Sprint-car driver King dies
Friday, August 11, 2006
Sprint-car driver King dies
Knoxville report: Broken part sent car into a fence
By ROB GRAY
DES MOINES REGISTER STAFF WRITER
August 11, 2006
Knoxville, Ia. — Don Droud Jr. spoke about his car, then bowed his head and spoke from the heart.
"I just want all you fans to be praying for the Steve King family," Droud said after setting quick time in Thursday's Knoxville Nationals events. "I really didn't know what happened last night until I got to the track. I just want them to know I'm praying for them,"
Solemnity overshadowed speed-driven accolades in Droud and the minds of fellow drivers and fans, as they silently paid tribute to King, who died at 3:32 p.m. Thursday at Mercy Medical Center in Des Moines of head injuries incurred in a crash during Wednesday's Nationals preliminary feature.
King, 33, was a 17-time NCRA 360-cubic-inch sprint car feature winner and a fourth-generation farmer from Jetmore, Kan. He won NCRA 360 Division titles in 2002 and 2003.
Initial reports from Knoxville Raceway indicate the wreck involved only King and happened when a part broke, sending his No. 88 ethanol car into the Turn 3 fence late in the qualifying feature.
King was taken by helicopter to Mercy late Wednesday night to undergo treatment for a brain injury, according to his Web site.
Knoxville race director Ralph Capitani said Nationals races would go on as scheduled.
"Our hearts, our souls, our prayers are certainly with the family," Capitani said. "He was a fine young man — a great loss to sprint car racing."
Ryan Pace of Arroyo Grande, Calif., saw King's crash from the pit area.
"All I saw was the chassis was twisted over to the right, so it had to be a left front impact into the wall," said Pace, a sprint car driver recovering from a broken neck sustained last month in a non-wing race at Kokomo, Ind. "I didn't see what made the crash happen. I just saw him hit it and it was a hard hit."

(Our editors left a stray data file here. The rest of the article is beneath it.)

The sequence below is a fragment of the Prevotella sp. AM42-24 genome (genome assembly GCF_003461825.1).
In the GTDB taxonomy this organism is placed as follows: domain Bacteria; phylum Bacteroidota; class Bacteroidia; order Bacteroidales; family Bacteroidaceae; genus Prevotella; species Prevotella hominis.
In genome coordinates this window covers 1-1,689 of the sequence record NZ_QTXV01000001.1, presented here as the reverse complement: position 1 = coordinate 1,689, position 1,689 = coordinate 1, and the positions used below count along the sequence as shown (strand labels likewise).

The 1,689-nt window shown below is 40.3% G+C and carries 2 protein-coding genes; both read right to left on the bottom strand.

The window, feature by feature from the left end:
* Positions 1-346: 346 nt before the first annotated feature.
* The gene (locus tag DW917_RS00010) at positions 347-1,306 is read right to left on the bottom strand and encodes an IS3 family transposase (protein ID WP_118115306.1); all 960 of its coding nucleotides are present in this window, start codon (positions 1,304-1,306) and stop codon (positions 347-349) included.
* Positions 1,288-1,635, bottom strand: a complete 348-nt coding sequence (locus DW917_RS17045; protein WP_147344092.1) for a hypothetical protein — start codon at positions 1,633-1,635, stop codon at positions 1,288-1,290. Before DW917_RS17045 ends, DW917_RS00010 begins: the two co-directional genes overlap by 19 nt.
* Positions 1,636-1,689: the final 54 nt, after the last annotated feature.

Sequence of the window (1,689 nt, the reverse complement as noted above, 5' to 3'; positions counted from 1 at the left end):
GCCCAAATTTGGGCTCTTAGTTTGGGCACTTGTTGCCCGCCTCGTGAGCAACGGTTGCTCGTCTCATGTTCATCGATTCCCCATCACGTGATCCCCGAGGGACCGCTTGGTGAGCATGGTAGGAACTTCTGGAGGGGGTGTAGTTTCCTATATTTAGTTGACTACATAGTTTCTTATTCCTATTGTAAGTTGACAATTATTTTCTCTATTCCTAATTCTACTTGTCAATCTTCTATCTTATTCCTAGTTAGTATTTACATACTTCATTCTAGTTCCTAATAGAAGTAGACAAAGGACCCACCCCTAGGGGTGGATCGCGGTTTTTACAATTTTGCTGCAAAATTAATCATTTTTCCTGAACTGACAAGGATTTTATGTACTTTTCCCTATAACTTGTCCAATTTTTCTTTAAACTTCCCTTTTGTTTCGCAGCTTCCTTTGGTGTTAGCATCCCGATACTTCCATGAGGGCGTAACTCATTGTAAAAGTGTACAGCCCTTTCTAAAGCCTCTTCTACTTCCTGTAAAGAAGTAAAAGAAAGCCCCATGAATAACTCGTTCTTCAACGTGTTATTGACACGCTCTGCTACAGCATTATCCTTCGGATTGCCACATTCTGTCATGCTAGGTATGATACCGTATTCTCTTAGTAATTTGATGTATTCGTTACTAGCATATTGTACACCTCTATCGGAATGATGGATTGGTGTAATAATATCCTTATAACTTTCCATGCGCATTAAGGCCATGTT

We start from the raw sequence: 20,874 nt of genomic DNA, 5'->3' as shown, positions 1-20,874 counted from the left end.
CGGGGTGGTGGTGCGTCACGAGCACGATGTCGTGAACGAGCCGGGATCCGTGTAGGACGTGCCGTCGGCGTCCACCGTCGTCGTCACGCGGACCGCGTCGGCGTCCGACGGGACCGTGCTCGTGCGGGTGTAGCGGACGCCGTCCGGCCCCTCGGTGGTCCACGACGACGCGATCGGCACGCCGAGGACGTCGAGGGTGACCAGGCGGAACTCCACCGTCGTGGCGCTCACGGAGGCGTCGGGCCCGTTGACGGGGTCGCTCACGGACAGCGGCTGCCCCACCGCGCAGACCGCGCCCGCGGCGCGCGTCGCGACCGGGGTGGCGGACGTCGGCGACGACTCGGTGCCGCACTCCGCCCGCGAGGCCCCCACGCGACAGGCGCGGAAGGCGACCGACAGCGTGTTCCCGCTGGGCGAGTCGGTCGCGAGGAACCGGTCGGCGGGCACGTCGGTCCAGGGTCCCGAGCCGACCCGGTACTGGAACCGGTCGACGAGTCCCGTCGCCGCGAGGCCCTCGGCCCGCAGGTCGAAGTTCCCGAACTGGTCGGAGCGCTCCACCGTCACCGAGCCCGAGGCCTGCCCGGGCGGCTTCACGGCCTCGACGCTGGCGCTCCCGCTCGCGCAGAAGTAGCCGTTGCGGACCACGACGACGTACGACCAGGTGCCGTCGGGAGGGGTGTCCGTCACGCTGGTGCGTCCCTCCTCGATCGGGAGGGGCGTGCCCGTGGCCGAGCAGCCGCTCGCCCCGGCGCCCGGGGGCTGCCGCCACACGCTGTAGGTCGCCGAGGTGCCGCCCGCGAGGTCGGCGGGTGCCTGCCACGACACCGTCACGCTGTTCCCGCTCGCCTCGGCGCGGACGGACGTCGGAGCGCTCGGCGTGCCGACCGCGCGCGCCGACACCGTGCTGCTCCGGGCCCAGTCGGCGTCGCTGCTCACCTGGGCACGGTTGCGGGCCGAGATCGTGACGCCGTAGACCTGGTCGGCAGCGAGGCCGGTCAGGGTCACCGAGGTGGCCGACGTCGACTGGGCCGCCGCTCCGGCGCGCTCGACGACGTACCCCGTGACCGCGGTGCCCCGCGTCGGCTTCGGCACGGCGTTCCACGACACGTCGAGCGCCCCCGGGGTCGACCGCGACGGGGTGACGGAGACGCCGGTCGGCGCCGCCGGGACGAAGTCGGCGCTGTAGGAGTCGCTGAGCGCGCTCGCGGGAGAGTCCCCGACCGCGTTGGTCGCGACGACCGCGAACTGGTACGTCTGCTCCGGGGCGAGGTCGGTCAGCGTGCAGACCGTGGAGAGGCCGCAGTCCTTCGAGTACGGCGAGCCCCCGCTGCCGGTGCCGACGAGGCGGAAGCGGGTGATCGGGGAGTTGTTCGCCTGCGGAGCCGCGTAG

Pace said drivers are cognizant of the dangers inherent to the sport.
"You just try not to think of it, I guess," he said.
P. J. Chesson, who ran 14th in Wednesday's preliminary feature, expressed shock when hearing the hews of King's death, but did not see the crash.
"I was in Homestead this year when (IRL driver) Paul Dana was killed in the ethanol car, and last night, (King) was driving an ethanol car, wasn't he?" said Chesson, who also ran in this year's Indianapolis 500. "I feel really bad for his family, I feel really bad for everyone at ethanol. "It's unfortunate. These things happen, but it's never a nice day when it happens."
There have been 15 racing-related deaths at Knoxville, according to Capitani and Des Moines Register research.
The most recent death was June 16, when Courtney Roger Schuur of Fridley, Minn., was killed during a sprint-car exhibition race held as part of a once-a-year "old-timers" event.
King was the first driver killed at the Nationals since 1967, when 27-year-old Dan Krueger, of Kansas City, Mo., died of head injuries resulting from a crash in Turn 3 during a Saturday night consolation event.
"That old cliché," Capitani said. "They were doing what they loved doing."
A passage from King's Web site, www.88king.com, conveyed his love of racing: "Whether it was feeding cattle or plowing fields, Steve was always trying to do it faster."
The family left a message for fans on the Web site as well.
It read: "He loved you all. Thank you so much for your support. Please keep our family in your prayers. Arrangement details will be posted once they have been made."